Ask any international moving company here what it would cost to relocate to Germany from Afghanistan, and they give the same reply. “We don’t do Afghanistan. It’s too difficult. We have no partners there. Try the military."

In fact, defense ministry officials across Europe are busy preparing to leave Afghanistan. Between now and 2014, when NATO’s combat mission is to end, the 50 countries participating in the mission, which includes non-NATO nations, will have to empty their military bases and leave a landlocked country where they have been based since 2003.

"It’s an enormous logistics challenge,” said Oana Lungescu, a NATO spokeswoman.

That's putting it mildly.

Judy Dempsey
Dempsey is a nonresident senior fellow at Carnegie Europe and editor in chief of Strategic Europe.
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Heidi Reisinger, a security specialist at the NATO Defense College in Rome, said: “It’s a bit like a five-story apartment bloc with 50 tenants. They each have different things to transport, want to move at the same time and to different places. It makes coordination very difficult. So 50 trucks line up outside.”

NATO estimates that it will need 125,000 shipping containers and 80,000 vehicles to transport equipment out of Afghanistan. That does not include transport aircraft for tanks and helicopters.

The British Defense Ministry said it would require a “major logistical operation” to bring back 11,000 containers and about 3,000 armed vehicles. “We will need partners to do that,” Philip Hammond, the British secretary of state for defense, said recently.

NATO has partners: Pakistan, with whom it has strained relations, and the three authoritarian Central Asian republics of Tajikistan, Turkmenistan and Uzbekistan. All four border Afghanistan and have provided NATO with essential supply routes and bases in return for generous financial and political compensation.

NATO has signed special political agreements with each of them to ensure safe routes out of Afghanistan. Given the security needs and the endemic corruption across the region, NATO experts say the charges for handling cargo, landing and transit rights, customs and border clearance papers will rocket upward. “It’s a bonanza for these countries,” Ms. Reisinger said.

NATO and foreign ministry officials declined to disclose the financial costs. They were also unwilling to discuss the worsening human rights conditions in the transit countries of Central Asia. Security analysts say that officials are turning a blind eye because they want a smooth withdrawal.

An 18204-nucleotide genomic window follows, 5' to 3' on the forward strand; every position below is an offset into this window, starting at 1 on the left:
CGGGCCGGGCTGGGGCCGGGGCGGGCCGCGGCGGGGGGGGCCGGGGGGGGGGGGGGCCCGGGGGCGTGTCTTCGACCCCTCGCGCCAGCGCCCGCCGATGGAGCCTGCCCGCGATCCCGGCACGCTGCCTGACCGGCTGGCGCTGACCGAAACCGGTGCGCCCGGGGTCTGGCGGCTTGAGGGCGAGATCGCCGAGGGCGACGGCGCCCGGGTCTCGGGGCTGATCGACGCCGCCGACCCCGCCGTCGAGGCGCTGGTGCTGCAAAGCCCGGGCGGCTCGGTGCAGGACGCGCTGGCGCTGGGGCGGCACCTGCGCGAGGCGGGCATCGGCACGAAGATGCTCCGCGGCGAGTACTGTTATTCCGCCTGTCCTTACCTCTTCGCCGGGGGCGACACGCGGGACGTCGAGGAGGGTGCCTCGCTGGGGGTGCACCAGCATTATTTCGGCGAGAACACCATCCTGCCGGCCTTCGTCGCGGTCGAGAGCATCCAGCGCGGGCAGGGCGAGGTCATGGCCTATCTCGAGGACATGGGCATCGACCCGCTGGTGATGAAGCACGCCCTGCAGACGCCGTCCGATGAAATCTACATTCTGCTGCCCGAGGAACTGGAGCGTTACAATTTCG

“The picture looks very bleak for international oversight and attention to human rights in the region,” said Jacqueline Hale, a Central Asia specialist in Brussels at the Open Society Foundations, which promotes democracy.

Nongovernmental organizations also have other concerns, like the equipment NATO leaves behind. They fear that stockpiles of equipment, vehicles and weapons could fuel a black market in the region. NATO officials say that sophisticated satellite and other surveillance equipment will not be left behind.

The biggest worry is the vacuum left by the departing 102,000 troops. Their presence has always been controversial, especially given the many civilian casualties of accidental bombings. But Western soldiers also provided physical and psychological protection for girls going to school and women learning skills banned by the Taliban.

“Governments have to devise a long-term development policy for Afghanistan for the post-combat phase,” said Elke Hoff, a legislator and defense spokeswoman for the Free Democratic Party, part of the German governing coalition. “That means confronting corruption and the weak security environment.”

NATO says that by the time this NATO mission ends, the Afghan security forces will have assumed control over the whole country. Ms. Hoff and many security analysts say the Afghan forces are far from ready.

“There is no credible plan for the future development of the Afghan forces,” said Anthony H. Cordesman, a military analyst with the Center for Strategic and International Studies, in Washington. He told a recent session of the U.S. House Armed Services Subcommittee on Oversight and Investigations that the forces were plagued by corruption, political alignments and their inability to deal with insurgents.

NATO says it is planning a new civilian mission in 2015 that will train, assist and advise Afghan security forces. The details and mandate have yet to be negotiated.

Afghanistan’s neighbors who have been critical of the NATO presence are aware of the potential for instability. But instead of working together to promote stability, Ms. Hale said they could use the threat of insecurity in Afghanistan to further suppress human rights in their own countries.

NATO and the European Union should not remain passive about that possibility. Once NATO’s combat mission is over, analysts say both should pursue a much more critical stance toward these regimes and a strategy to protect the human rights gains in Afghanistan. “There is so much unfinished business,” Ms. Hoff said.

This article originally appeared in the New York Times.